Professional Drug Screening Services Inc.


By American Substance Abuse Professionals (ASAP)

AP News reports that the US Drug Enforcement Administration will move to reclassify  marijuana as a less dangerous drug. Reclassifying marijuana as a less dangerous drug creates medical and research opportunities but will have unintended consequences that could result in truck drivers, school bus drivers, pilots, train engineers and conductors under the influence of marijuana while on duty.

The reclassification could automatically remove marijuana from the DOT testing panel unless there is a specific regulatory exemption for DOT safety-sensitive employees (described in the industry as a DOT Safety Carve Out.)  In the last four years, over 144,000 commercial drivers tested positive for marijuana.  This does not include flight crew members, aircraft maintenance, train conductors or bus drivers. Surveys reveal that 1 in 4 people who use marijuana get high at work.  Currently the technology to prove real-time marijuana impairment does not exist. There is no marijuana impairment test equivalent to a roadside alcohol test. In the absence of DOT testing for marijuana or a valid real-time test there is no protection for the traveling public from impaired operators.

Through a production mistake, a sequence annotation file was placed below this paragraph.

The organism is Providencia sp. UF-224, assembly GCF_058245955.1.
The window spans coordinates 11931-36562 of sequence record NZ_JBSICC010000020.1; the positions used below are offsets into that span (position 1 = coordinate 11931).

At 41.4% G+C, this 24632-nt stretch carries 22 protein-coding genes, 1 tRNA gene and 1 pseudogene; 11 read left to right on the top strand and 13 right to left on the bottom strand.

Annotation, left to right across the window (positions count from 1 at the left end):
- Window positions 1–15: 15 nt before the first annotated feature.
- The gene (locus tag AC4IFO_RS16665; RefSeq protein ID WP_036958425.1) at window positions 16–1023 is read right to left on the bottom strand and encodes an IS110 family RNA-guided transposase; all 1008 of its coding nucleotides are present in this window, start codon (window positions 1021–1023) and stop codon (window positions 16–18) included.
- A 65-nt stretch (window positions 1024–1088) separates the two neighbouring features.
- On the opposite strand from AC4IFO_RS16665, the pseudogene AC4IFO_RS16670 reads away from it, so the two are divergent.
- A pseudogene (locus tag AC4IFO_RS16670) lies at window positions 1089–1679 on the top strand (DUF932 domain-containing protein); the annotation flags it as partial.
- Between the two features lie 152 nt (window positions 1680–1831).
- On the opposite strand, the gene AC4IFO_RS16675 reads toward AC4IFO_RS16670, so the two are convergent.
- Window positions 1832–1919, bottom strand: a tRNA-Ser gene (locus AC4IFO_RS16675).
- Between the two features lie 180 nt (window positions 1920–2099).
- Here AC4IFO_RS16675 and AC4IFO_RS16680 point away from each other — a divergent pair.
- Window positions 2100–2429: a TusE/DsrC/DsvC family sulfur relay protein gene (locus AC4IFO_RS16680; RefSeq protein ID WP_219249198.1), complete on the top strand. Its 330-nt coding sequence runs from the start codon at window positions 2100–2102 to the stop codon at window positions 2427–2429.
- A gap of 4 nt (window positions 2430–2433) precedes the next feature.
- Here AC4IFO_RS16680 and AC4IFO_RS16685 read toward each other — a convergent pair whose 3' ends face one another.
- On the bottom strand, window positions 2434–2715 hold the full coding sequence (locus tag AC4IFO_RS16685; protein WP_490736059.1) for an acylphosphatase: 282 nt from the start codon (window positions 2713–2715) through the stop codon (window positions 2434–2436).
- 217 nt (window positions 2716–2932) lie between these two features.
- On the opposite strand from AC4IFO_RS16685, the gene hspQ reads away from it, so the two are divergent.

Safety is our concern. Until the research provides a conclusive real-time test that proves impairment, Federal DOT marijuana testing of transportation employees is our only line of defense. We understand that a change in the DOT drug testing panel would be an unintended result of the reclassification process, but it is a dangerous oversight. Marijuana use was a factor in the infamous 1987 train collision that killed 15 people, injured 197 others, and contributed to the implementation of DOT drug testing.  We don’t want anyone to be on the train, plane, bus, or automobile that has a catastrophic accident as a result of this oversight.  As a society, we have an obligation to ensure the safety of the traveling public and not roll back the hard-won gains made in the prevention of substance related impairment in the transportation industry.


(May. 2024) Articles retrieved from AP NewsSeattle TimesFMCSA ClearinghouseWBAL